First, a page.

The Green Sheet Online Edition
November 23, 2009 • Issue 09:11:02
As near field communication (NFC)-enabled cell phones are being rolled out, mobile payments solutions provider ViVOtech Inc. is helping to bring NFC technology to market quicker by making it compatible with existing phones.
The company has partnered with technology providers Tetherball LLC in the United States and ZAPA Technology in Europe to roll out radio frequency identification (RFID)-enabled chips that take the form of a sticker and can be affixed to the back of essentially any cell phone to give it NFC capabilities.
The chip-embedded stickers are supplied by Tetherball and ZAPA and are operating on ViVOtech's NFC platform. They are called Tetherball Tags in the United States and ZAPA Tags in Europe.
"[Before now] for a phone to become an [NFC] payment device, it needed to be an NFC phone, which needs to have a contactless device built in," said Mohammad Kahn, founder and President of ViVOtech. "But people are saying, 'I'm not going to wait.' So they're putting this sticker on the back of the phone that enables an existing phone to become a payment device."
Almost any phone-enabled
According to Kahn, the only thing required of a phone to be NFC-enabled is that it has a text messaging platform.
The RFID-enabled stickers, coupled with the use of NFC acceptance terminals (of which Kahn said there are about 500,000 in the United States), allow merchants and consumers to do two things. One is to make NFC payments by loading money onto the NFC chips as one would with a prepaid card. The second is to engage in loyalty and marketing programs through the use of short message service (SMS) communication.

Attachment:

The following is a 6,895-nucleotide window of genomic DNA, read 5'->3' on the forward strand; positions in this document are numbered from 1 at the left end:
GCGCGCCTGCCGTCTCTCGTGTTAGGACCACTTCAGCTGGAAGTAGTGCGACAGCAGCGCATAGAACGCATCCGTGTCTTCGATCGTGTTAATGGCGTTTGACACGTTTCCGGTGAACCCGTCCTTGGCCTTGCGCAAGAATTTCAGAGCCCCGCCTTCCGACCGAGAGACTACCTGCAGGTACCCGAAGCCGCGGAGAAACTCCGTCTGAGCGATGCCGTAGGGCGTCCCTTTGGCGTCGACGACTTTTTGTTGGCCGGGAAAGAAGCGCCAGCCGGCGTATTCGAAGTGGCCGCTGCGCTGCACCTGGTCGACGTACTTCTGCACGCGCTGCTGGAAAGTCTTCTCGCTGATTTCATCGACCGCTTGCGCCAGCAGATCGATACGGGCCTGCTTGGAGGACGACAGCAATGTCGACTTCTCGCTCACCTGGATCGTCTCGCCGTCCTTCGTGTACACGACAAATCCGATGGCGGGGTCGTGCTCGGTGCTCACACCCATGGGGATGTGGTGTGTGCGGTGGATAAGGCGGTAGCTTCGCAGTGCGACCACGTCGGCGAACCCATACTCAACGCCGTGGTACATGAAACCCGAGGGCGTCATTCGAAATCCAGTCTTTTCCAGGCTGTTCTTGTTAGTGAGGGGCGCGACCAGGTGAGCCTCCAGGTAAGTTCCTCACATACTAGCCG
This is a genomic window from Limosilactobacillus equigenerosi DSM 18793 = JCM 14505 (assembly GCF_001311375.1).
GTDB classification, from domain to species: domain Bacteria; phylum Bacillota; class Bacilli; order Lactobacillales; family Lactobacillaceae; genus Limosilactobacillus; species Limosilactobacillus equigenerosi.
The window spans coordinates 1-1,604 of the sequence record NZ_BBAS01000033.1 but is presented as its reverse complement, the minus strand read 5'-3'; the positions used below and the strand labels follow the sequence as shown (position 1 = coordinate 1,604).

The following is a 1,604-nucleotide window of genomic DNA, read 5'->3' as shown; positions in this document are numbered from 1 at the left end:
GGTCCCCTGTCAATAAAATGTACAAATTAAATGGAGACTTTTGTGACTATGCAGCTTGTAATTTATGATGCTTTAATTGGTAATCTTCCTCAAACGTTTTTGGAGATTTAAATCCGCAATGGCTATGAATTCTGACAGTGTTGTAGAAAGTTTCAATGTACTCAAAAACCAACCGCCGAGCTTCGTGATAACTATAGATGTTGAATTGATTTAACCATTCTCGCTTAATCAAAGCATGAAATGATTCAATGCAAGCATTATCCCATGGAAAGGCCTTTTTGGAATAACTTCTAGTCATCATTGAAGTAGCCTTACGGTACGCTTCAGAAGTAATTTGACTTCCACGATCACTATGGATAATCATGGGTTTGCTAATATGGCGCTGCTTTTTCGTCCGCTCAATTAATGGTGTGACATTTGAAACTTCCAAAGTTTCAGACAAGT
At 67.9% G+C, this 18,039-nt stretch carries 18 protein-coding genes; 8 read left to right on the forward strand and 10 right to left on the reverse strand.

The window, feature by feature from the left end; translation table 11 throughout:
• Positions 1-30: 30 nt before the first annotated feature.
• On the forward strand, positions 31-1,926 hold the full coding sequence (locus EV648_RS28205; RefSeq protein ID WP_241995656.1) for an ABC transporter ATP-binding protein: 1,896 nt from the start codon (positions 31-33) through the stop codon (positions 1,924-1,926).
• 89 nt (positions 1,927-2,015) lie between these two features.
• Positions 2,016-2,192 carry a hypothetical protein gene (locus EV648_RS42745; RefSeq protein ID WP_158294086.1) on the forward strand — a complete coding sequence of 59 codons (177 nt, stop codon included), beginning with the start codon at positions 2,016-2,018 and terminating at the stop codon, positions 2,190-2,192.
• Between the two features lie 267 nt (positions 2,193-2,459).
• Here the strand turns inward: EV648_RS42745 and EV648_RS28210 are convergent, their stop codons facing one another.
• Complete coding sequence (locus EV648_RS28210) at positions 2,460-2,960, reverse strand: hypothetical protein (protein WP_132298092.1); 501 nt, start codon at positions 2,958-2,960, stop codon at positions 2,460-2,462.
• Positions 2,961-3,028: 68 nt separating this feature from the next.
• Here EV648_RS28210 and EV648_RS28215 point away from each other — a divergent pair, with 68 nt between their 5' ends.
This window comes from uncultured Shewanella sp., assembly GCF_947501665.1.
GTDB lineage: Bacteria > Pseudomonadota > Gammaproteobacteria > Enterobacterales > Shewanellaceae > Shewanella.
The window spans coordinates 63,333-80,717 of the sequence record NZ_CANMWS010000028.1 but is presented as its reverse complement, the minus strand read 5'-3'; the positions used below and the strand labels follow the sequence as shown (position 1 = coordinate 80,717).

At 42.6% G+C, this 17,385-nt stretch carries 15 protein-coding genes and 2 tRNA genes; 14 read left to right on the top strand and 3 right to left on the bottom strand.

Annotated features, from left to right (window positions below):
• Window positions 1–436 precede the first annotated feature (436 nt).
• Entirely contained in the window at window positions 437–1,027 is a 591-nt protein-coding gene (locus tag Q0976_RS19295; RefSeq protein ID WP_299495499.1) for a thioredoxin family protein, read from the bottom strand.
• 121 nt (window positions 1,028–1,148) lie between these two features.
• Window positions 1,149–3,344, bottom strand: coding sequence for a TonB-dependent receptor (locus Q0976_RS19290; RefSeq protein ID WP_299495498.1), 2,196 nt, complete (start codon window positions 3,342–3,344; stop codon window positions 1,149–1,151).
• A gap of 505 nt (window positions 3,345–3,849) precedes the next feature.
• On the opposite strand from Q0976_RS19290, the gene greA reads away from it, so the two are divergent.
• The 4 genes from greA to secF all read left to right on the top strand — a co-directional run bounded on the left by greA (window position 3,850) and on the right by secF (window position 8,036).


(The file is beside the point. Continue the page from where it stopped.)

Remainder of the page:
On the marketing side, merchants can send to consumers text messages that are tailored to individual preferences, based on consumers' spending histories.
According to Kahn, because the contactless terminals connect to both NFC converted phones and to ViVOtech's server at the back end of the network, merchants who accept NFC payments can receive information about buyers' spending histories from ViVOtech based on the data called up with shoppers' phone numbers. Using that information, the merchant can advertise to customers' preferences in various ways, including with electronic coupons.
"You sign up for a loyalty program and give your phone number so a merchant can send SMS messages or offers or coupons based on who you are," Kahn said. "To use those coupon offers, all you have to do is tap the cell phone with the sticker on it onto the contactless reader, and the mobile coupon offers basically sit in the back-end server," Kahn said.
The stickers can also be used for loyalty programs in which customers are rewarded automatic loyalty points with each purchase at a given merchant location. "You're not going to leave your loyalty card home anymore," Kahn said. "You're going to have it with you all the time, it will be more accessible and you're going to use it more.
"For acquirers and ISOs, they've been trying to provide these loyalty-based points, and now they can provide all these additional mobile marketing services. And that's going to produce interesting opportunities in mobile payments."
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